The Royal Art of Poison: Filthy Palaces, Fatal Cosmetics, Deadly Medicine, and Murder Most Foul by Eleanor Herman @EleanorHerman @StMartin’sPress #historical @absltmom #yaya_reads #giveaway

Happy Wednesday Everyone. I am so very excited to be participating in my very first blog tour. Thank you so very much to Clare Mauer, and Eleanor Herman for this opportunity.

Did you ever wish that you lived in times long gone? Did you ever think about how glorious it would have been being a king or queen or someone whose voice was heard down through the ages? Imagine dressing in those clothes, being in the regal company with leaders and those who influenced the times? Imagine that you are one of them? Well, perhaps the glory you have imagined is all an illusion!

The Royal Art of Poison: Filthy Palaces, Fatal Cosmetics, Deadly Medicine, and Murder Most Foul

4 fascinating stars  Index of /2011/08/17/uploads/pics

Eleanor Herman has written a truly intriguing book about the times in the past where poisons were used at will by those who wanted to get rid of a ruler, a lover, or even a competitor. She brings to this story, the actual cases of people who were poisoned and didn’t live to see many more days, oftentimes dying in agony.  There were ways that one could be poisoned be it arsenic, lead, or some other cocktail which left you writhing in pain for sometimes days until you succumbed to the poison. To combat this, many employed tasters, a job that sounds like so much fun, or that wonderful tool known as the unicorn horn, or even some concoctions which were often tried on prisoners to gauge their effectiveness which in most cases were nil. and…..if that wasn’t enough….

The men and women loved to adorn themselves with cosmetics. Want a whiter complexion, be a success in court, persuade someone to fall in love, well they had a method for that. They would use cosmetics laden with arsenic, lead, body secretions etc. to achieve the desired result. So, in essence, if someone was not trying to poison you, you yourself did a wonderful job of doing so.

Ever see some of those fabulous portraits where people were adorned in luxury? If you looked behind those portraits at the people, you would find many of those same wealthy endowed people were also “endowed”  with lice, fleas, and bedbugs. For, you see, the conditions in these castles were deplorable. They were rat infested, where vermin roamed (both the human and the bacterial form), and the glitterati used the corners of the hallways for their bathroom privileges allowing more disease to infest the walls you lived within. Is it any wonder the life expectancy was so low? ..and then there were the doctors who bled you and fed you remedies that did more harm then good. The phrase “do no harm” was not their mantra.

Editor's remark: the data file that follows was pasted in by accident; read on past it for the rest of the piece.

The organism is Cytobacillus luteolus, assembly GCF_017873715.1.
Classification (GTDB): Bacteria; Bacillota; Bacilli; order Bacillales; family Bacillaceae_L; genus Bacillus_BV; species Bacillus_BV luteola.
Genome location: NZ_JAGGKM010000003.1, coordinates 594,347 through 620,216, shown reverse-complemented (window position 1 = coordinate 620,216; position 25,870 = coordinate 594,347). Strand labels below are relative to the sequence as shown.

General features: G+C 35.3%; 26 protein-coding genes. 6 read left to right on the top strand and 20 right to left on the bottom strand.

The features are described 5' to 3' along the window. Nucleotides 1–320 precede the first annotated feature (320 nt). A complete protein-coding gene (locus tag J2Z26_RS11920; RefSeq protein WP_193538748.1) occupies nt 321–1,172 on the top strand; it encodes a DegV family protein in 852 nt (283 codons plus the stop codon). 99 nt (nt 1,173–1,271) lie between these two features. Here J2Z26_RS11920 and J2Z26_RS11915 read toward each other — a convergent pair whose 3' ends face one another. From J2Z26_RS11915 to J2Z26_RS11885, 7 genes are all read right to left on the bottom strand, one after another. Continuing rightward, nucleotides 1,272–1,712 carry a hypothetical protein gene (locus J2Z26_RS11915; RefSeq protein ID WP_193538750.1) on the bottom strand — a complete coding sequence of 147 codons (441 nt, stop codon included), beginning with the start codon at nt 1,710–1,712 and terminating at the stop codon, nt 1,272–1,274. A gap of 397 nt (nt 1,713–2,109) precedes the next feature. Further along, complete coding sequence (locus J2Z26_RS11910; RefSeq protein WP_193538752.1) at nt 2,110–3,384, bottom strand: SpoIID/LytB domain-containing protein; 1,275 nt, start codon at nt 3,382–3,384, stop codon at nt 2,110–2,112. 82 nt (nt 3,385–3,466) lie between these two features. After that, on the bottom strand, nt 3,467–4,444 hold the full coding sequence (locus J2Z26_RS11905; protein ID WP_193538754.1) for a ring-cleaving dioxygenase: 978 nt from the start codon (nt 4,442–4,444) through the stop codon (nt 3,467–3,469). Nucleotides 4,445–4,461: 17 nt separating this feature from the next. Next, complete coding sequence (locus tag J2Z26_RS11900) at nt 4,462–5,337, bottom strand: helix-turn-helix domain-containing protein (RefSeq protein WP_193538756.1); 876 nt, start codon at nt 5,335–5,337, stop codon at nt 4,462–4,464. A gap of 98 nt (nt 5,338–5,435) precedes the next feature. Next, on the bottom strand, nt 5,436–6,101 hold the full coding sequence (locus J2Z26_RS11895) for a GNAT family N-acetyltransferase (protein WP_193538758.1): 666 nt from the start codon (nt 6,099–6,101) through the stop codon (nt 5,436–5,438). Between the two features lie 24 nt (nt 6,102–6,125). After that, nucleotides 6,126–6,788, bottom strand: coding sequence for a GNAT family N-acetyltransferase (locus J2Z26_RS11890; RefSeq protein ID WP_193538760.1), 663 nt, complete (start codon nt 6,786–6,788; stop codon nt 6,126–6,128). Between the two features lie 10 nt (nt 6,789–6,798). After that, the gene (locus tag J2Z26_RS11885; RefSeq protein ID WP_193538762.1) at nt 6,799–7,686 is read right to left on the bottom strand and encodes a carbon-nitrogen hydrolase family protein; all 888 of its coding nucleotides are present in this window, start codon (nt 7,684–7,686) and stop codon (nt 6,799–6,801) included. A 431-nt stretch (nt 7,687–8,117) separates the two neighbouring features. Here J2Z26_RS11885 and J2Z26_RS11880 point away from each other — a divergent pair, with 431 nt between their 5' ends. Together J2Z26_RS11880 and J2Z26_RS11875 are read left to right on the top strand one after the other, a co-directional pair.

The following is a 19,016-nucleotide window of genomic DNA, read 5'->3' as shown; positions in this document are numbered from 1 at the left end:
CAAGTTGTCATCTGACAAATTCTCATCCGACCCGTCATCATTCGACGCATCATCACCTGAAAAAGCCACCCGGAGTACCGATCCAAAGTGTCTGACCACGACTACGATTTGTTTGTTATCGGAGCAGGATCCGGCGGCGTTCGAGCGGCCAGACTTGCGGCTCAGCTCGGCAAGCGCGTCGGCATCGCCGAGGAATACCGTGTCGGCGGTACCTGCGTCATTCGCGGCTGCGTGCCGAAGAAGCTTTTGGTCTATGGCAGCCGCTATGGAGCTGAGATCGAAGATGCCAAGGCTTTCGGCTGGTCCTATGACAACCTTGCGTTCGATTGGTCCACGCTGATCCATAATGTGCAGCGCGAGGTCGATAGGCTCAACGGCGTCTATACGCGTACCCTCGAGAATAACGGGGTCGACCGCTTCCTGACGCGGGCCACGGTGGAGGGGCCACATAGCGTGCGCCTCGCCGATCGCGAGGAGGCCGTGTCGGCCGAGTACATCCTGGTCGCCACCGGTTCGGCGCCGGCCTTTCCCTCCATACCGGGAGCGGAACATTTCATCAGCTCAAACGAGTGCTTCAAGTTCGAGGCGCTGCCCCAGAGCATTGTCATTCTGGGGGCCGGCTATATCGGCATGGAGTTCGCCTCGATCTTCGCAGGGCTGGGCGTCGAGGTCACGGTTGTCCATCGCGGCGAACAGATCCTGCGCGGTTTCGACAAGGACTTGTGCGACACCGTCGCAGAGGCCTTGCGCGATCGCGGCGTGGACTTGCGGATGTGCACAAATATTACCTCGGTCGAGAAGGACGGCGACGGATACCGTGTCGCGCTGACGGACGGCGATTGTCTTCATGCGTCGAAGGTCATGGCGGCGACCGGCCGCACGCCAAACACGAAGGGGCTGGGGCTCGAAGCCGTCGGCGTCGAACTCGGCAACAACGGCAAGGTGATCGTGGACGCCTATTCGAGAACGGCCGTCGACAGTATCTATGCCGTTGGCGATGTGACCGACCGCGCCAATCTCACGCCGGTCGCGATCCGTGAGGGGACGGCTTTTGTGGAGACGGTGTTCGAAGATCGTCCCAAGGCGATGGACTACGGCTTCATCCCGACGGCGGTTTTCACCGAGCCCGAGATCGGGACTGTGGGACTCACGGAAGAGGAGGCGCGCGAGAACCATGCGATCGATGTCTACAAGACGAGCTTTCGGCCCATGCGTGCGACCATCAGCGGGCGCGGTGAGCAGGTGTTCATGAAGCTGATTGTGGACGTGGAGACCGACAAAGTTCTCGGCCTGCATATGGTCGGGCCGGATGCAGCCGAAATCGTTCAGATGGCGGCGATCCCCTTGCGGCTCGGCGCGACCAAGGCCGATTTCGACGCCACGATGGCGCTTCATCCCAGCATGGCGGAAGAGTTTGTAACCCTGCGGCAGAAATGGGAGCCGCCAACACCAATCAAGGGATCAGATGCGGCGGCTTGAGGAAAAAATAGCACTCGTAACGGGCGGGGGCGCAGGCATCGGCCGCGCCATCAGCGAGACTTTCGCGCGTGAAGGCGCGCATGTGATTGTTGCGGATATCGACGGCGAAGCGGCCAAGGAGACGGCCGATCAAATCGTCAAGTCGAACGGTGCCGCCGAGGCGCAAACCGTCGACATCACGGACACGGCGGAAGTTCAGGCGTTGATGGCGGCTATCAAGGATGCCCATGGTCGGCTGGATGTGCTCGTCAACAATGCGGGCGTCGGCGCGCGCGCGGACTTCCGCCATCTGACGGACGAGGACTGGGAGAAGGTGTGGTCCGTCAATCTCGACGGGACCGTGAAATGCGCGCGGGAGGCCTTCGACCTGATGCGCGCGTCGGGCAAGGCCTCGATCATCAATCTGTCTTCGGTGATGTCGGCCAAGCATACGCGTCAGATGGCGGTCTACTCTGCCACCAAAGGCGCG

Ms Herman wrote the real of life in times past. It was no life of fun and frolic as has often been pictured in movies and books. It was a life filled with filth and other dastardly occurrences. We would like to think that the life of then was over, that the poisonings were a things of the past, but that is hardly true as Ms Herman informs the reader of more modern poisoning. Plutonium anyone?

So, in many ways this was a harrowing tale. However, it was also thought provoking, fascinating, and compelling. I definitely recommend it to anyone who loves to learn about the past, learn about things they never told you in school, and find yourself among those who are happy they live in the times they do.

Thanks once again to Eleanor Herman and St Martin’s Press for the opportunity to read this engrossing book.

I do have a copy of this book offered by St Martin’s Press should you, too, want to be informed about the life of the privileged of a bygone era so please let me know and I will randomly select a winner. 

Eleanor Herman Herman offers a rare combination of skills for a historian – her research is intensely scholarly, yet she writes the story in a colorful, witty manner. “History is so fascinating that it never has to be presented in a boring way,” she explains. “These were flesh and blood people, just like you and me, facing war and plague, falling in love, living among splendid art and gut-wrenching poverty. Sometimes people ask me if I plan to write novels. And I say, with all the things that really happened, who needs to make stuff up?”


4 thoughts on “The Royal Art of Poison: Filthy Palaces, Fatal Cosmetics, Deadly Medicine, and Murder Most Foul by Eleanor Herman @EleanorHerman @StMartin’sPress #historical @absltmom #yaya_reads #giveaway

Leave a Reply

Fill in your details below or click an icon to log in: Logo

You are commenting using your account. Log Out /  Change )

Twitter picture

You are commenting using your Twitter account. Log Out /  Change )

Facebook photo

You are commenting using your Facebook account. Log Out /  Change )

Connecting to %s